LOS ANGELES (Reuters) - DreamWorks Animation SKG Inc will release five feature films every two years, adding an additional film every other year to its existing two picture-a-year release schedule going forward, Chief Executive Jeffrey Katzenberg told investors on Thursday.
The company’s slate through 2012 now includes eight feature films, including five original films and three sequels based on its “Shrek”, “Madagascar” and “Kung Fu Panda” franchises. All DreamWorks Animation films are available in 3D.
Katzenberg told the Cowen and Co Technology Media and Telecom Conference the animation company has “the resources and bandwidth to support the new films” and would see “significant cost savings on a per film basis.”
Lazard Capital Markets analyst Barton Crockett saw the expanded slate as “a positive”. Shares of DreamWorks were up 4 cents at $27.20 in early afternoon trading on Nasdaq on Thursday.
“By making more movies, we believe that (DreamWorks) has more chances to produce a new franchise, improving long-term earnings prospects, and increasing (its) strategic value to larger studios, such as its distribution partner, where (it) expects to negotiate better terms after the deal expires in 2012,” Crockett, who has a “buy” rating on DreamWorks and a $30 price target, wrote in a note to clients.
Because of a scheduling anomaly, DreamWorks Animation already had three films slated for 2010, and Katzenberg said it expected to see a 5 percent to 10 percent improvement in its typical production costs of $130 million per film plus the $15 million price tag for 3D conversion.
Katzenberg said the company now believes it can produce each of its 2011 films for $130 million including 3D, lowering its costs by more than 10 percent, in part through outsourcing some labor to India.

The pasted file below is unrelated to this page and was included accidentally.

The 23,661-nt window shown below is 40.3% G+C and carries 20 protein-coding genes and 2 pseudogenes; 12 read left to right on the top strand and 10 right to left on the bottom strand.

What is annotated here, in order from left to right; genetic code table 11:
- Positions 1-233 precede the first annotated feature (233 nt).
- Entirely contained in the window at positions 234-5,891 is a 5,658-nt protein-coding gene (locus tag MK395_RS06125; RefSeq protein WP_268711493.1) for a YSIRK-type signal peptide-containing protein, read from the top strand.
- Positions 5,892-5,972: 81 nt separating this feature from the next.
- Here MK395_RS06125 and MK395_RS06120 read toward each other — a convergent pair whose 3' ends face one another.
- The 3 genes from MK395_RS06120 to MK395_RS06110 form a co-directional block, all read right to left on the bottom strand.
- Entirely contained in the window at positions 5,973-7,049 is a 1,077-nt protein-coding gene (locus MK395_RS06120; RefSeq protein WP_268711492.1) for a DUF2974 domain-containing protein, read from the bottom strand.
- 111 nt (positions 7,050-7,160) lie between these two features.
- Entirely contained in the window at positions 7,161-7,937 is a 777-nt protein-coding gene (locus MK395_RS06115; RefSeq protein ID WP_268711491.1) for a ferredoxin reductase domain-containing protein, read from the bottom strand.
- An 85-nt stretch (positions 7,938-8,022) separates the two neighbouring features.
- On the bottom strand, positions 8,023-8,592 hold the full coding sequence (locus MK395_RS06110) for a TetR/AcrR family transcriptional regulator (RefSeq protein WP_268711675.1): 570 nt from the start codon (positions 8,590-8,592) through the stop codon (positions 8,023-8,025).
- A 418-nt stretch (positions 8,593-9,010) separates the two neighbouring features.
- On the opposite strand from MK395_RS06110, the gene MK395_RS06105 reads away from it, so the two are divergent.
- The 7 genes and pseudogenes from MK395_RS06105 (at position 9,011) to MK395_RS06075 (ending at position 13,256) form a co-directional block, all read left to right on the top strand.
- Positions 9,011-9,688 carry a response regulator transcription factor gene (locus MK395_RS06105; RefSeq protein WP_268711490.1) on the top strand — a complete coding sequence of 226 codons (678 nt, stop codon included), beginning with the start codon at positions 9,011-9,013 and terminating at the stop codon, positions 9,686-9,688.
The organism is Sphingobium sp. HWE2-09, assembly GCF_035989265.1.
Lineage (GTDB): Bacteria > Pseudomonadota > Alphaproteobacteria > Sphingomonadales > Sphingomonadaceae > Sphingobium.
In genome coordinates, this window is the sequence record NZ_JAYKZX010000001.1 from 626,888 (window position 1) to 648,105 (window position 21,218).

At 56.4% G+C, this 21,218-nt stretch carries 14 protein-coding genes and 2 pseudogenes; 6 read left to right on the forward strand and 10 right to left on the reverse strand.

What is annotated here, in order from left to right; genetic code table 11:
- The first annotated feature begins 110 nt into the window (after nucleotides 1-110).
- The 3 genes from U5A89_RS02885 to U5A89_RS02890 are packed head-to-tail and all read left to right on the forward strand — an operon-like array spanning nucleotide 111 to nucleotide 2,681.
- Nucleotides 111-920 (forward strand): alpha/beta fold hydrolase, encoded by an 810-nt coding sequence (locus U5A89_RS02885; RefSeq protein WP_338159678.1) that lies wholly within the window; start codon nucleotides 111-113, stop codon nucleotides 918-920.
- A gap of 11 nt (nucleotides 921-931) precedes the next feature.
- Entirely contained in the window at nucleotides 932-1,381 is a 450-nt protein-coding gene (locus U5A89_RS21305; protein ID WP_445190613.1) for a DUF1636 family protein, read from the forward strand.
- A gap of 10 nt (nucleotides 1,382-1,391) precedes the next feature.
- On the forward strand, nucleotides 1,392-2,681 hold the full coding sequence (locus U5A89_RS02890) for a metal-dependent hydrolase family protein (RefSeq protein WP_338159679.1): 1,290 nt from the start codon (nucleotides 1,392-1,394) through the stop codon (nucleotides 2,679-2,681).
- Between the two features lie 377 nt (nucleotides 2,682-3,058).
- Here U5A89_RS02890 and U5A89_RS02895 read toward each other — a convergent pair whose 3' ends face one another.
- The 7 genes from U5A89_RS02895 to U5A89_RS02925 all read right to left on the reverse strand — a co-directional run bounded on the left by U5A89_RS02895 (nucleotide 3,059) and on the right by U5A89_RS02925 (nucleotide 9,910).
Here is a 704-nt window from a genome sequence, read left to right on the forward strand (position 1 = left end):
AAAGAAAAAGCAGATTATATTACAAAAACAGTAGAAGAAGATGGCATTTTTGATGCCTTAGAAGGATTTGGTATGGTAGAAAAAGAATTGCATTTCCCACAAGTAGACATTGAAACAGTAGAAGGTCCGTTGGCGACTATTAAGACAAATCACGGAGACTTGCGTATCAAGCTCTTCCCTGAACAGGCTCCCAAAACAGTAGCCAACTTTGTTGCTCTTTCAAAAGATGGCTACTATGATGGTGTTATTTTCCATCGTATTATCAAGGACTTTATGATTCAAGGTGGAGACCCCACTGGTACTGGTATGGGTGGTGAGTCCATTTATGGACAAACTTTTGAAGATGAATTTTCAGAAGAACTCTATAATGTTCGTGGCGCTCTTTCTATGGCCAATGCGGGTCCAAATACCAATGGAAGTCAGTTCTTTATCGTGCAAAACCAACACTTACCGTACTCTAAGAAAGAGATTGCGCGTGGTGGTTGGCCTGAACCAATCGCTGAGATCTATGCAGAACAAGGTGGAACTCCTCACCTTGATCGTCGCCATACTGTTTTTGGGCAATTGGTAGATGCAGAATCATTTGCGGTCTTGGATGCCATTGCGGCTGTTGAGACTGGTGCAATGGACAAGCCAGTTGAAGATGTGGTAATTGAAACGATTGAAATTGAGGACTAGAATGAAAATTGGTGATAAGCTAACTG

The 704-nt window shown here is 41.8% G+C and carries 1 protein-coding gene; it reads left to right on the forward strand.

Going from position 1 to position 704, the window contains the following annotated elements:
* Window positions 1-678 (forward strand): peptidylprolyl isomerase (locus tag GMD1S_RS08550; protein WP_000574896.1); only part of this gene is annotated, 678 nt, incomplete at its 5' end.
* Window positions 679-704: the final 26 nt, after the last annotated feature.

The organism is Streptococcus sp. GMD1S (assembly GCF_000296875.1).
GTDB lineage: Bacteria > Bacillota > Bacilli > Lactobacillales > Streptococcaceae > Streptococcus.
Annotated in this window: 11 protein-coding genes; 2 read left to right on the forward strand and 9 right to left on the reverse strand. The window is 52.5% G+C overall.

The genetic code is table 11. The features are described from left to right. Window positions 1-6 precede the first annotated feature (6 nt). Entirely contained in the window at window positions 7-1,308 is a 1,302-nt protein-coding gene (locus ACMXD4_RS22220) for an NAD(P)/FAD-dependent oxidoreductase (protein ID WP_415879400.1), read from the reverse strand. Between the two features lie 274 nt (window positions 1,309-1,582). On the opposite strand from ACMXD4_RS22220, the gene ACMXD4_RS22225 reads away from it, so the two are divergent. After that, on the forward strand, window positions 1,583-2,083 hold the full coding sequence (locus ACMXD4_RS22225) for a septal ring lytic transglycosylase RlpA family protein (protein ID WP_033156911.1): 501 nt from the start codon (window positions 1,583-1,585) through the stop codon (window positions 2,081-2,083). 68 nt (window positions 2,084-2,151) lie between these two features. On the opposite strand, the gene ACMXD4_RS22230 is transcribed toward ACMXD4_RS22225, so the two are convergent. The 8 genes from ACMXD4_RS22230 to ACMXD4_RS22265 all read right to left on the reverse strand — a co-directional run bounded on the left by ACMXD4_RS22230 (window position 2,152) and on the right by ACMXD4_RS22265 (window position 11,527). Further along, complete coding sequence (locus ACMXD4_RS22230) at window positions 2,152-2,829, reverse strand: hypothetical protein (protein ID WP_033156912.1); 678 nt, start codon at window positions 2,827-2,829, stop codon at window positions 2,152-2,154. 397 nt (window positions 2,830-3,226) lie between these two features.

The company believes the number of major animated film releases from competitors will drop over the next few years, leaving room for more “high end” animation, Katzenberg said.
“Demand is greater than what’s in the market now,” he said.
The company’s DVD sales prospects remain “a home run value proposition”, despite a stagnation in overall DVD sales, because parents think of those purchases “not at all as a movie purchase (but)... as a toy purchase” justified by kids’ repetitive viewing, Katzenberg said.
DreamWorks Animation also could see some “favorable” changes in its film distribution costs in 2012, when its distribution contract with Viacom’s Paramount Pictures expires, Katzenberg said.
Under that deal, inked in 2005 when Paramount bought private parent DreamWorks SKG Inc, DreamWorks Animation pays about $50 million per film in fees, Katzenberg said.
“Today that is probably not a competitive deal. I would expect that we will want to approach some kind of new arrangement with Paramount,” Katzenberg said.
DreamWorks Animations’ revised release slate is:
- “How to Train Your Dragon” on March 26, 2010
- “Shrek Forever After” on May 21, 2010
- Oobermind (formerly titled Master Mind) on November 5, 2010
- “Kung Fu Panda: The Kaboom of Doom” on June 3, 2011
- “The Guardians” (working title), on November 4, 2011
- “Puss In Boots” (working title) on March 30, 2012
- a Madagascar sequel on May 25, 2012
- and a November 2, 2012 release of one of three original projects currently in preproduction.
Reporting by Gina Keating, additional reporting by Susan Zeidler; Editing by Tim Dobbyn